Sonderbooks Stand-out

Sonderbooks Book Review of

I Dissent

Ruth Bader Ginsburg Makes Her Mark

by Debbie Levy

illustrations by Elizabeth Baddeley

Home Stand-outs Blog Knitting About
I Dissent

Ruth Bader Ginsburg Makes Her Mark

by Debbie Levy
illustrations by Elizabeth Baddeley

Review posted September 28, 2016.
Simon & Schuster Books for Young Readers, 2016. 40 pages.
Starred Review
2016 Sonderbooks Stand-out: #6 Children's Nonfiction

Here’s a picture book biography of Supreme Court Justice Ruth Bader Ginsburg. The story is simplified for young readers (I’d say middle to upper elementary), but strikingly told.

The introductory page uses large dramatic fonts to express not being afraid to disagree:

You could say that Ruth Bader Ginsburg’s life has been . . .
one disagreement after another.

Disagreement with creaky old ideas.
With unfairness.
With inequality.
Ruth has disagreed,
and differed.

She has objected.
She has resisted.
She has dissented.

Disagreeable? No.
Determined? Yes.

This is how Ruth Bader Ginsburg changed her life – and ours.

Although the story is told quite simply, it’s still filled with details. We learn about her childhood in 1940 in an immigrant neighborhood, her love of reading, and family travels where they saw signs that Jews weren’t allowed.

Ruth was left-handed, but was told to use her right hand and got a D in penmanship – until she protested. I like the pages where it tells what she doesn’t do well – cooking and singing. After she got married, her family agreed that it was best for her husband to do the cooking.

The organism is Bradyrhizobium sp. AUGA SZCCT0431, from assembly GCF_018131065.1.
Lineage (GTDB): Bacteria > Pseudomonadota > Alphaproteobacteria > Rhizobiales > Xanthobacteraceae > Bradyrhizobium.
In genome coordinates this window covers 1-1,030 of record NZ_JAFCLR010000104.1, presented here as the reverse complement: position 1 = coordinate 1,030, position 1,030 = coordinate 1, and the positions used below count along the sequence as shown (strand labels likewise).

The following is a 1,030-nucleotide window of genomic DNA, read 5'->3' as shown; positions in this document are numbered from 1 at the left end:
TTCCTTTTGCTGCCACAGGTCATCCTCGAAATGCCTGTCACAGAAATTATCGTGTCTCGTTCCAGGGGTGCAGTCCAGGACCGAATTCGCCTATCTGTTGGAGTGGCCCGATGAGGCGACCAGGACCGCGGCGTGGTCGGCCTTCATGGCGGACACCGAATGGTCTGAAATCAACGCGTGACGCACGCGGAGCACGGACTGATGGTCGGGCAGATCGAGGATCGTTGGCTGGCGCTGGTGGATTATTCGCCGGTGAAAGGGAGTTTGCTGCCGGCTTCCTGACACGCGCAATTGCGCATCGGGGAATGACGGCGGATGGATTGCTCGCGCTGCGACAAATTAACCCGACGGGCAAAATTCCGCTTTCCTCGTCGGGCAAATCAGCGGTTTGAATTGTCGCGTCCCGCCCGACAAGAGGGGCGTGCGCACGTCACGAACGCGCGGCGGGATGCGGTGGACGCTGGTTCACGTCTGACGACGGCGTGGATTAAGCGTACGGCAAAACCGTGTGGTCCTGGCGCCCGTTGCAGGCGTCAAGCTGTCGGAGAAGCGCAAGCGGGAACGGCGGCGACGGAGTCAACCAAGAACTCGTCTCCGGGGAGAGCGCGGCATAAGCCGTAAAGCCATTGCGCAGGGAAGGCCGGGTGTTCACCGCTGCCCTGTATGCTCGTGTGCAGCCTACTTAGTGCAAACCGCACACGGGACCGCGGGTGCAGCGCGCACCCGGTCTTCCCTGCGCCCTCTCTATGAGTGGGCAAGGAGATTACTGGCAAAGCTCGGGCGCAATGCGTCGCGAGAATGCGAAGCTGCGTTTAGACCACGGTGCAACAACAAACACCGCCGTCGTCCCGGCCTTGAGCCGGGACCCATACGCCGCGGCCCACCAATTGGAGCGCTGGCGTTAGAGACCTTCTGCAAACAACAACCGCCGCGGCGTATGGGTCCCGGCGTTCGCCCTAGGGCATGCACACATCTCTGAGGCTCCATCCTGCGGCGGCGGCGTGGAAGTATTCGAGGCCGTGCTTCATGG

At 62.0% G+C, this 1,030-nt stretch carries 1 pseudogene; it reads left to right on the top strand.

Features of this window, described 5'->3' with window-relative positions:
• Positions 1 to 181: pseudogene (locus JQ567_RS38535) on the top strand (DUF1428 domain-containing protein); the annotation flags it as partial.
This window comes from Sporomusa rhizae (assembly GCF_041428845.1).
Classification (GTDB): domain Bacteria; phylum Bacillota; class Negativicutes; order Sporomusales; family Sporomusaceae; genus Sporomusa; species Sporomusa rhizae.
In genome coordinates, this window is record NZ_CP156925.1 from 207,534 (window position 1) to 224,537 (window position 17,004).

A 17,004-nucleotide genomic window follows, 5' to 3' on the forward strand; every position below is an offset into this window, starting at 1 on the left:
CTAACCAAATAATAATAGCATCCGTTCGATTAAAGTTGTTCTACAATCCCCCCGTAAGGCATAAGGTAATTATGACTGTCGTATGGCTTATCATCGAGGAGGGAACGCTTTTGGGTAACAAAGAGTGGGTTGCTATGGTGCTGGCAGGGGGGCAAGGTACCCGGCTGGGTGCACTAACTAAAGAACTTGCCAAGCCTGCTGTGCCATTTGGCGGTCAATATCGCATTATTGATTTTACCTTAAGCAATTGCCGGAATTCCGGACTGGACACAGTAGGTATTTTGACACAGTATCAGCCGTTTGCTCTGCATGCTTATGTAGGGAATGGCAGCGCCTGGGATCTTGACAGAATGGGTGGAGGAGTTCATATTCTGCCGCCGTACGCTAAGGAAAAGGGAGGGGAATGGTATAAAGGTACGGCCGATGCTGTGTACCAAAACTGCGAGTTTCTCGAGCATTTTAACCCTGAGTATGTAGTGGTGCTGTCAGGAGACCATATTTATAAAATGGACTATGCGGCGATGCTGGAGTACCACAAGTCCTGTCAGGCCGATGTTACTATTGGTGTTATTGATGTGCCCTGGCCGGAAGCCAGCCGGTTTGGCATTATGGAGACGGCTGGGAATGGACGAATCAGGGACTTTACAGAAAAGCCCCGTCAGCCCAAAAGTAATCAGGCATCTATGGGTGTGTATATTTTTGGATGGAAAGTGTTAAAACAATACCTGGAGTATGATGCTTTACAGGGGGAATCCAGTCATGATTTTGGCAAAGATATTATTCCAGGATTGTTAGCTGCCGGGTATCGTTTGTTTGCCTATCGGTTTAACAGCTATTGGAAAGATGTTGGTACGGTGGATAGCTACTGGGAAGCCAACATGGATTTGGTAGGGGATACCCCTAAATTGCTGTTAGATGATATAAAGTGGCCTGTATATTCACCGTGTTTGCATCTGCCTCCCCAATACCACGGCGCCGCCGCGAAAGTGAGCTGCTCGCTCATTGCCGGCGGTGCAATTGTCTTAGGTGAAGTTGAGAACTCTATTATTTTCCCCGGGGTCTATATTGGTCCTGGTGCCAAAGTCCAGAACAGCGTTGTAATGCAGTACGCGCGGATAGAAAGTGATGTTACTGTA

But the bulk of the book covers her career as a lawyer. They speak in general terms of cases she presented before the Supreme Court, and then her appointment to the Supreme Court. There are notes at the back with more information and listing specific cases.

I didn’t know before that Justice Ginsburg wears a different lace collar over her robes when she writes a majority opinion from the one she wears when she writes a dissenting opinion.

Here’s how the author summarizes some of her dissenting opinions:

Justice Ginsburg said when the court wouldn’t help women or African Americans or immigrants who had been treated unfairly at work.

when the court rejected a law meant to protect the right of all citizens to vote, no matter their skin color.

when the court said no to schools that offered African Americans a better chance to go to college.

This is an interesting story and an inspiring story. I hope many girls and boys will read this story and think about making their own mark.

The quote on the back of the book from Ruth Bader Ginsburg sums up the book well:

Fight for the things that you care about. But do it in a way that will lead others to join you.